But then I thought – what if they tried to do something like that in America?
Church – would be out.
America is founded on the principle that once the government starts to meddle in your affairs too much, you’re actually supposed – it’s your DUTY – to take the family rifle down from the wall and go shoot them. (You’re free to read the Declaration of Independence however you wish, but I can’t see any other way to read it). That’s really what the Second Amendment is about; it’s not there so that we can repel invaders. It’s so that we can get rid of our own government if it becomes too oppressive.
People like that ain’t about to let anybody tell them how to name their young’uns.
I then tended to notice things – simple things, like the fact that, when I went downstairs to get coffee in the lobby at 7 AM, they walked out and shut down the coffee machine for cleaning, so that nobody got any coffee for the next half hour or so. And folks just shrugged and went about their business. Nobody said “Why in the world would you shut down the coffee machine at the most coffee-intensive hour of the day?”
I started to notice that authority in Iceland is simply accepted, and that folks don’t seem to argue with it, and nobody complains at all. Then I realized that the stores open very late, and close very early – and nobody complains.
Pretty much what any authority deems, is just accepted without comment.
Americans wouldn’t put up with any of that.
I realized that these folks are DIFFERENT.
Icelanders pretty much don’t fight. They have been in “wars” – small disputes with other countries – but as far as I can tell, the last time that more than 1 person died in one of these things was the 1000s, when a total of 24 Vikings died in two skirmishes. And I can’t tell that they’ve fought among themselves, as Icelanders, at all.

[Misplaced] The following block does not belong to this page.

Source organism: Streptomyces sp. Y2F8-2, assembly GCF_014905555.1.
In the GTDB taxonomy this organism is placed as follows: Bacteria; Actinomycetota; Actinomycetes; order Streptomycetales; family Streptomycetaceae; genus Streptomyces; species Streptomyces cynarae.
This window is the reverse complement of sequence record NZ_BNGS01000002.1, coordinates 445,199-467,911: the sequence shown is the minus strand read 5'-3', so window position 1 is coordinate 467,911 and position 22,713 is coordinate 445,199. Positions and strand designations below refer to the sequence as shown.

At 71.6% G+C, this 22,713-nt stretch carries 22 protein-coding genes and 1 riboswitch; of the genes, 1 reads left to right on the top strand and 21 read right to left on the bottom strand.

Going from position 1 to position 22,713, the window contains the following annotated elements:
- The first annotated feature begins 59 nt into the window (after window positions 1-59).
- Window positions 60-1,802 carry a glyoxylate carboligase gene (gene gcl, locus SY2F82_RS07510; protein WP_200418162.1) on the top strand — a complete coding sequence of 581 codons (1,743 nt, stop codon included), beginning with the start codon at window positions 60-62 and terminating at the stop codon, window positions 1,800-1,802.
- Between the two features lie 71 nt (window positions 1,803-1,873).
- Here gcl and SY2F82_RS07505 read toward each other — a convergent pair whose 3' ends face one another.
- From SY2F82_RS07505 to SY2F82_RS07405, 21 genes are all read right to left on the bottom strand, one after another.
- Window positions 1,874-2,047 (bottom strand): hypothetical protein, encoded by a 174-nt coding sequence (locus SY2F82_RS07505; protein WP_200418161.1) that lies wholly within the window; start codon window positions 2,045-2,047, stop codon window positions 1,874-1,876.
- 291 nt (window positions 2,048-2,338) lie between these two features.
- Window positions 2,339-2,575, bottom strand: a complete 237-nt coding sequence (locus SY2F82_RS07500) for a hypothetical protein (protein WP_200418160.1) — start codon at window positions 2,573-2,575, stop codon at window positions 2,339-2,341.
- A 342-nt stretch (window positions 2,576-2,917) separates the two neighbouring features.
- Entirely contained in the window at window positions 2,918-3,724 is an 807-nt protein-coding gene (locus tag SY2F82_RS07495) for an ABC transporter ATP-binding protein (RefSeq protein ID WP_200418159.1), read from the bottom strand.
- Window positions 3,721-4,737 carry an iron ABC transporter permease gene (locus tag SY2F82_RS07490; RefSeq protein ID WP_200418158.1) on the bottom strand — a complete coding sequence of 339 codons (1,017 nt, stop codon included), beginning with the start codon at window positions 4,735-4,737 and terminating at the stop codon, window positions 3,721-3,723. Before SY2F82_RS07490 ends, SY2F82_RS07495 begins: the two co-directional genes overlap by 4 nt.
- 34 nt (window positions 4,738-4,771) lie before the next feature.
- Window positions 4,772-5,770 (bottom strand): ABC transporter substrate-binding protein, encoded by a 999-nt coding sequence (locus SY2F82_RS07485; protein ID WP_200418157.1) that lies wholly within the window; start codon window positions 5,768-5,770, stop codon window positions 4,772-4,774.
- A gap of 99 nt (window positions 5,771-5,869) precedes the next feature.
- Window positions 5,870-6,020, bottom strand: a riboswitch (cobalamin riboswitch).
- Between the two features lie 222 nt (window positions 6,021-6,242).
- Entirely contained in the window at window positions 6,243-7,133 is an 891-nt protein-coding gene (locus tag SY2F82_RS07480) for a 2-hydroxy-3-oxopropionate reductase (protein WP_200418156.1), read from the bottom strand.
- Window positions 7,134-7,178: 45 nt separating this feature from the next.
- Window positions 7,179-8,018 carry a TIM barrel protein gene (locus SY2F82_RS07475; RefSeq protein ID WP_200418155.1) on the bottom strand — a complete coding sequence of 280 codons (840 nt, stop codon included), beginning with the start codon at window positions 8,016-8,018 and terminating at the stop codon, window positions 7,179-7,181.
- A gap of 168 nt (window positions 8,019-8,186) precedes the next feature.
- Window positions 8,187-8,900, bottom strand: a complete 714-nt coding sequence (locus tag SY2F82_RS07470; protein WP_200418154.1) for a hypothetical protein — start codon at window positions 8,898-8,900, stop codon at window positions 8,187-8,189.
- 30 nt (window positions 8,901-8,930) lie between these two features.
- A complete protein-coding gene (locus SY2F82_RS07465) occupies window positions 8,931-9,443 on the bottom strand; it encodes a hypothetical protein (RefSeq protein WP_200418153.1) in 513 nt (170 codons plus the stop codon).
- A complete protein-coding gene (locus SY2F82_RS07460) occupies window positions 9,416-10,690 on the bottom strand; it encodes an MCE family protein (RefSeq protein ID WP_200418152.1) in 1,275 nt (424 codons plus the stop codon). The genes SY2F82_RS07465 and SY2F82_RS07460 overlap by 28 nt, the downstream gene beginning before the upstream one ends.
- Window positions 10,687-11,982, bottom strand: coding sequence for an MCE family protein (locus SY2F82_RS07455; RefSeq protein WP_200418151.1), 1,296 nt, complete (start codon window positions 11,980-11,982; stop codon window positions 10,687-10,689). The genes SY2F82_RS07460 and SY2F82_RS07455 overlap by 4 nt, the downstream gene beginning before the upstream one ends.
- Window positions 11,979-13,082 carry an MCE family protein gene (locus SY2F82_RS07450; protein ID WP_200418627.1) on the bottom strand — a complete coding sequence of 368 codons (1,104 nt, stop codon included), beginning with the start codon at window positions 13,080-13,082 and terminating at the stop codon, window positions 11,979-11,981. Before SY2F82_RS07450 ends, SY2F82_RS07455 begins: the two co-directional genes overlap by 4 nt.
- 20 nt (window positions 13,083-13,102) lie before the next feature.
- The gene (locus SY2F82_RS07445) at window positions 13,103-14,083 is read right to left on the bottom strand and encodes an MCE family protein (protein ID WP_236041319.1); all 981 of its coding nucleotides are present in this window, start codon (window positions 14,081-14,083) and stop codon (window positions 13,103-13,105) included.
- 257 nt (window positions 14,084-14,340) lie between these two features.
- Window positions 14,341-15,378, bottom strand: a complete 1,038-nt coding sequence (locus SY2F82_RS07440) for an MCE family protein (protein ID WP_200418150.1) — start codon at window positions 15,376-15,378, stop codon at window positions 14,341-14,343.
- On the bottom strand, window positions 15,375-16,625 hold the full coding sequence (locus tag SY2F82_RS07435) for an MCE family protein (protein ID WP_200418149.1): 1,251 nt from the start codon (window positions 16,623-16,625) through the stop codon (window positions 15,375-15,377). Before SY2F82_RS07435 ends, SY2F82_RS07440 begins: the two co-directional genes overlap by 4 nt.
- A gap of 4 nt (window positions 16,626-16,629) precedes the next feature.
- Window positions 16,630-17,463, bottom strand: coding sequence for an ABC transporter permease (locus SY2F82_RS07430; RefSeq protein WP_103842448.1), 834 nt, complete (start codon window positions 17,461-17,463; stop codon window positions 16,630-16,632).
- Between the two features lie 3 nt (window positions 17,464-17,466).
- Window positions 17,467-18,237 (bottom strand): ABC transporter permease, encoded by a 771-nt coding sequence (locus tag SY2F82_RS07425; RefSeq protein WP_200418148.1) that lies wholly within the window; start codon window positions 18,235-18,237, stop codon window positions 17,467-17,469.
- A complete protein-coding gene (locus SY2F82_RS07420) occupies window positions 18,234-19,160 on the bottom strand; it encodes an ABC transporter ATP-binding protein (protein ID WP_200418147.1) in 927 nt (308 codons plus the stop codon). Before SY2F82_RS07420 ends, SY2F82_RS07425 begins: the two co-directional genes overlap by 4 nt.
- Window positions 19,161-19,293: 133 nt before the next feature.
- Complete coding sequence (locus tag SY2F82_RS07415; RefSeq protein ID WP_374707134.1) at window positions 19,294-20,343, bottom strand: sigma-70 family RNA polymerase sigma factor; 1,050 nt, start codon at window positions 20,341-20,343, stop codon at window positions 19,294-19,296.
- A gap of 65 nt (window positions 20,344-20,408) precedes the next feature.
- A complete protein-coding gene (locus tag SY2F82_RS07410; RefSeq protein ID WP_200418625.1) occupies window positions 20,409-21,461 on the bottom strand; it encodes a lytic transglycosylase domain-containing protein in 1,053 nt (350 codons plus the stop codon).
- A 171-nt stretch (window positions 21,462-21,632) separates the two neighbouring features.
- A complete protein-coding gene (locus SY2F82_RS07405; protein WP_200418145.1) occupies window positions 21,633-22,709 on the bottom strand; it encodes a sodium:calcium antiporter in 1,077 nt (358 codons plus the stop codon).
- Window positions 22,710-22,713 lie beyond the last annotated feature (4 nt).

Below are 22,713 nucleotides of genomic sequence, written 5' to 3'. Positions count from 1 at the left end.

These folks are DIFFERENT.
Now that I’ve said some stuff about them, I’ll talk about me. Any observation of other folks has to result in an introspection, or it’s useless. And here’s what I learned about me, after realizing that these folks don’t complain or change things.
I…am not SUPPOSED to complain or changes things.
I’m not talking about “me the American” but “me the member of Alcoholics Anonymous”. We AAs “…have ceased fighting anything or anybody” and we long ago decided that our answer to Hamlet’s question is that it is indeed nobler in the hearts and minds of men to suffer the slings and arrows of outrageous fortune.
We have the Serenity Prayer and the Acceptance Page.
But I realized, while watching how these Icelanders live, that (and here’s the shameful thing) I’m glad that I do, indeed, live in America, where folks do complain, and argue, and fight.
Here’s the unworthy part – I can’t get away with that stuff without getting drunk. But I’m glad that I live in a society where other folks DO that stuff, so that I don’t have the government telling me how to name my kids. And so that the hotel makes sure that there’s coffee in the morning. And so that the grocery stores actually are open before I go to work, and still open after I get off.
That one bothered me. In fact, it still does 🙂